Major Senate Budget Deal

Donald Trump Paul Ryan

Sen. Rand Paul on Thursday night is holding up a vote on a bill that would keep the government funded in order to avert a government shutdown early Friday morning.

Senate Majority Leader Mitch McConnell announced a bipartisan two-year budget agreement Wednesday that would provide almost $300 billion more for defense and non-defense spending, a step likely to avert a Friday government shutdown and end a months-long impasse on spending priorities.

Democrats did manage to get $6 billion in funding to deal with the opioid crisis and drug addiction, one of their key demands, and the package includes $20 billion in funding for infrastructure fix and improvement.

But House Speaker Paul Ryan, R-Wis., said he believes there are enough votes in the House to pass the Senate's version of the bill. Government funding expires Thursday at midnight.

It was an unexpected nail-biter: After a short "technical" shutdown, Congress early Friday passed a measure that would raise spending levels by $300 billion over the next two years.

"While President Trump threatens shutdowns and stalemates, congressional leaders have done the hard work of finding compromise and consensus", Schumer said.

We don't know exactly what might be in this agreement - Senate Majority Leader Mitch McConnell and Senate Minority Leader Chuck Schumer won't go into the details because it's not finalized - but you can expect more spending on priorities for both parties.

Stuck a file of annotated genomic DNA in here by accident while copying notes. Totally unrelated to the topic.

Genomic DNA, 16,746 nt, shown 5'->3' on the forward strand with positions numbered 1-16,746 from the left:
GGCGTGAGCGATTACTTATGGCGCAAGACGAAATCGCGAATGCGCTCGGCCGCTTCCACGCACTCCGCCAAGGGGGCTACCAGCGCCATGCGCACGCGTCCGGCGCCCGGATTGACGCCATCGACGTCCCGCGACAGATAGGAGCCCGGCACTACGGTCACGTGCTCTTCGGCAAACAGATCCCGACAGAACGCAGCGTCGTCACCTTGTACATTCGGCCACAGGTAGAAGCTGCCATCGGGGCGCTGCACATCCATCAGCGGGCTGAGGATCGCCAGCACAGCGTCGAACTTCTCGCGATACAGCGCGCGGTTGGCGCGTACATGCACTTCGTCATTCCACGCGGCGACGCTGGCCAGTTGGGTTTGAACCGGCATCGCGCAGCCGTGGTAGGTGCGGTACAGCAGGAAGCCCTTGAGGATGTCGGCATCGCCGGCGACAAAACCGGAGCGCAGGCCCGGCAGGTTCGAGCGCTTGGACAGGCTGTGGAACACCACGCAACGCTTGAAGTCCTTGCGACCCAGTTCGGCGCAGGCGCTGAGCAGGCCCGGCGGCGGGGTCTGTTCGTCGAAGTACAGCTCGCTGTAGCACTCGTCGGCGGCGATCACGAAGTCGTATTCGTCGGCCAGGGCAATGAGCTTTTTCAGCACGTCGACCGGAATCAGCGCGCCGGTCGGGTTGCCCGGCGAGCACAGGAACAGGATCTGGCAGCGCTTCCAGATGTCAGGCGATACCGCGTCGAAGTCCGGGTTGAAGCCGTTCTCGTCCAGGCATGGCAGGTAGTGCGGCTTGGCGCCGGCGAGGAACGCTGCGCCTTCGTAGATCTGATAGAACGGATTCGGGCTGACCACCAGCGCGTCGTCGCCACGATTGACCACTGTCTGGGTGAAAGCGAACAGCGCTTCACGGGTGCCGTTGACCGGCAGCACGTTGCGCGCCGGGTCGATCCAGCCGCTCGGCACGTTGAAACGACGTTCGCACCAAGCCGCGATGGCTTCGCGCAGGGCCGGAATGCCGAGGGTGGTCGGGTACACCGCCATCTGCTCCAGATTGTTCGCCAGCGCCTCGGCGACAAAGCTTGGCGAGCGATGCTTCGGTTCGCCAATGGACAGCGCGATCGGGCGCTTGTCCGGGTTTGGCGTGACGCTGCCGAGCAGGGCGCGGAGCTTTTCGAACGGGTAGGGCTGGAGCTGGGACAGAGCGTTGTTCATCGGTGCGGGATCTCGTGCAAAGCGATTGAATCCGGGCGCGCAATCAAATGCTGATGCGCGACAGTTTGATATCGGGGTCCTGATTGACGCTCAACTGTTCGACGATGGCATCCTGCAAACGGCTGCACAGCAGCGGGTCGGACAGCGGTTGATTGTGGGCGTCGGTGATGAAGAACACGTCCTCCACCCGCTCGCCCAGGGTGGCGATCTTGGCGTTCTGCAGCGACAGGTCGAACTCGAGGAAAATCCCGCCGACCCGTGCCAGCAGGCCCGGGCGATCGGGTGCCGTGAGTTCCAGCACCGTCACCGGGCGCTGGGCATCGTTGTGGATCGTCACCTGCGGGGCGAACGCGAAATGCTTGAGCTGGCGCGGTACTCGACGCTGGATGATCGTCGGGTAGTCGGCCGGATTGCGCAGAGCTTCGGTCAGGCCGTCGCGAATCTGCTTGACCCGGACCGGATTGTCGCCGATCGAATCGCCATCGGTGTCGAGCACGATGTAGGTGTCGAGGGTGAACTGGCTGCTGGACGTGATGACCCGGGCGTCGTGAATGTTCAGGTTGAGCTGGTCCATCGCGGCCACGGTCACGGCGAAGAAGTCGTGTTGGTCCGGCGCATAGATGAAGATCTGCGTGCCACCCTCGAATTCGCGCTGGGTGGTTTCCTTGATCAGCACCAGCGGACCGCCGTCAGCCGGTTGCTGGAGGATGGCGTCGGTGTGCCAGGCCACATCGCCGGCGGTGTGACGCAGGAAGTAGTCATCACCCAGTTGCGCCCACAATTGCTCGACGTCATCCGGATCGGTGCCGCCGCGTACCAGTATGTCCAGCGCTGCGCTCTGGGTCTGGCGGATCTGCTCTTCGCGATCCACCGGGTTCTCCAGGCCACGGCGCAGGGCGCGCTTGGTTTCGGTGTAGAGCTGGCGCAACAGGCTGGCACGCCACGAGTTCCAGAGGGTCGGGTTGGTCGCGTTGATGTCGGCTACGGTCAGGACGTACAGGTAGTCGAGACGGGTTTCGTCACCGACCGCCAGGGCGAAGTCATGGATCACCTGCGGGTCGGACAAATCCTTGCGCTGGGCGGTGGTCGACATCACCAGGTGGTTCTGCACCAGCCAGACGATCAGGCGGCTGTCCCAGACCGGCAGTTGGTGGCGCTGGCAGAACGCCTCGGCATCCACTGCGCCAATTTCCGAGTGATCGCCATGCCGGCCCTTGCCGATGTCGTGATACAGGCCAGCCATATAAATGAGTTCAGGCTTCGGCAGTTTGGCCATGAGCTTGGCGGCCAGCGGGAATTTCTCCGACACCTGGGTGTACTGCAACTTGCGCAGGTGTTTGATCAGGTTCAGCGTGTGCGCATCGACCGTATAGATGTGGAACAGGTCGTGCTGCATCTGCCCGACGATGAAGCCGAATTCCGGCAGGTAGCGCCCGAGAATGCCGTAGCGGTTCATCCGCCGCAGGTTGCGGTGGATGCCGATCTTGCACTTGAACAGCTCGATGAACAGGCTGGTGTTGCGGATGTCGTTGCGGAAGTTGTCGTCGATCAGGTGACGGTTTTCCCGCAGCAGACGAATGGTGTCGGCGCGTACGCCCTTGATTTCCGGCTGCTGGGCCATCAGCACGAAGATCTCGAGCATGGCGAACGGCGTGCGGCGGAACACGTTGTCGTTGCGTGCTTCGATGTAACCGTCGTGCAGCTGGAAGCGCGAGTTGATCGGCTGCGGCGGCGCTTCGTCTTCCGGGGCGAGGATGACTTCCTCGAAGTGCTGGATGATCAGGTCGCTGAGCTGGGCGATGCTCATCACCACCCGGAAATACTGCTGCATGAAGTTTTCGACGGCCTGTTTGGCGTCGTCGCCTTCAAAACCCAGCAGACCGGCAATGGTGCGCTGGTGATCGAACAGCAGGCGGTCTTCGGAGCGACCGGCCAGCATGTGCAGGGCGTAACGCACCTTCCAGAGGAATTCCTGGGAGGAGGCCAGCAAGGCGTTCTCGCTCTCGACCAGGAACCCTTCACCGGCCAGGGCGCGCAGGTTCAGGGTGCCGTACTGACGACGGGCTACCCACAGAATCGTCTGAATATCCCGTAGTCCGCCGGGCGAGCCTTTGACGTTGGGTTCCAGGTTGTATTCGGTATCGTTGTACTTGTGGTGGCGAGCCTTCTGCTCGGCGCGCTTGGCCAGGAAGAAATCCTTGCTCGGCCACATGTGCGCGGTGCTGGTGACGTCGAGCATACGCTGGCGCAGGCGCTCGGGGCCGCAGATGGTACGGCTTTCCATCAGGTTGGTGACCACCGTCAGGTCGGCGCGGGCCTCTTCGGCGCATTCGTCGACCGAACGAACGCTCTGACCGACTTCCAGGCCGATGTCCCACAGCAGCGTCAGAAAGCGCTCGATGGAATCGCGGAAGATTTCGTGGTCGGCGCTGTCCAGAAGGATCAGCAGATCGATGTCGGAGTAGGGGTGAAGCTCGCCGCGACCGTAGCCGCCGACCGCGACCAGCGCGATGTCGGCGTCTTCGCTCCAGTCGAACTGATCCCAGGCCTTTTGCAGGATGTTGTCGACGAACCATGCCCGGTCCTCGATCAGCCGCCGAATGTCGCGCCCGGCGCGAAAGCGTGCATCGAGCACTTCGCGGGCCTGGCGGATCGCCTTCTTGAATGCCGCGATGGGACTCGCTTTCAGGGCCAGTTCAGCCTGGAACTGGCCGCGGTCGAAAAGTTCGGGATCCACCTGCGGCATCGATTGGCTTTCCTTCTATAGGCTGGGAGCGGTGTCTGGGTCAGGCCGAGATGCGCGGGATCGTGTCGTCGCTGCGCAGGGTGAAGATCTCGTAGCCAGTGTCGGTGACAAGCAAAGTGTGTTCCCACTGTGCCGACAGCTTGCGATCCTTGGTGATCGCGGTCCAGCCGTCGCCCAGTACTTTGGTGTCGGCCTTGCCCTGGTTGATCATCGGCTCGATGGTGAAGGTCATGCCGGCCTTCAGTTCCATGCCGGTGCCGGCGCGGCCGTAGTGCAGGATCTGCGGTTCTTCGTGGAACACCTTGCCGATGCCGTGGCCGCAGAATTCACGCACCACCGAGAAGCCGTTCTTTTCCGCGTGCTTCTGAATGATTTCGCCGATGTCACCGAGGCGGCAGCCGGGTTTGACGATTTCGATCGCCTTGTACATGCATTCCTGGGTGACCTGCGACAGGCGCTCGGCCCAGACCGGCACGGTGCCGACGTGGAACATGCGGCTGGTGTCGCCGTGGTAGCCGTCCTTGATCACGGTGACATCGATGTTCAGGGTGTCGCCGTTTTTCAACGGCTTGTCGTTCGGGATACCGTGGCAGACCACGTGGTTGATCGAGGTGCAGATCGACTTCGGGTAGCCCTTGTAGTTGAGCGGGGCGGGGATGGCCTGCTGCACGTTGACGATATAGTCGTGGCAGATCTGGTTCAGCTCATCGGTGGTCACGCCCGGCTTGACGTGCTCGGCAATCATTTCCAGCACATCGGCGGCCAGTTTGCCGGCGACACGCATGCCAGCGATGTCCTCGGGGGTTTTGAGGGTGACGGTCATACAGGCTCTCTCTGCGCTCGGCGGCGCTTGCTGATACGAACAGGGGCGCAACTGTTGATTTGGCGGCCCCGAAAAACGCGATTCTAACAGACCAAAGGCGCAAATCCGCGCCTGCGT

Democrats on the left, especially members of the Congressional Hispanic Caucus, were frustrated to see a budget deal negotiated that resolved virtually every Democratic priority except a resolution for the Deferred Action for Childhood Arrivals program, a policy that protected young undocumented immigrants who came to the USA as children that President Donald Trump chose to terminate in September.

Senate leaders reached a long-term budget deal to fund the government on Wednesday - despite President Trump's desires for a government shutdown and a showdown on immigration. The Senate then sent the bill to the US House of Representatives. "And it should break the long cycle of spending crises that have snarled this Congress and hampered our middle class", Schumer said.

"Unless the White House is clairvoyant, there's no way the fiscal 2019 budget that's due to be released this Monday will be relevant", said long-time budget watcher Stan Collender in a statement. But after dropping the DACA time-bomb in their laps, Trump should not expect Senate Republicans, who hold the slimmest of majorities, to vet and vote on his sweeping immigration plan by the March 5 cutoff. It would include a $35 billion boost in defense spending through the end of September, and fund the rest of government until March 23. Last year, Trump said that the country could use a "good shutdown".

Still, Democrats protested that the bill doesn't include a solution for America's so-called "Dreamers" - the illegal immigrants brought here when they were young.

"We are pleased Congress has been able to meet our defense spending requirement and come together on a two-year spending bill", White House Press Secretary Sarah Huckabee Sanders said.



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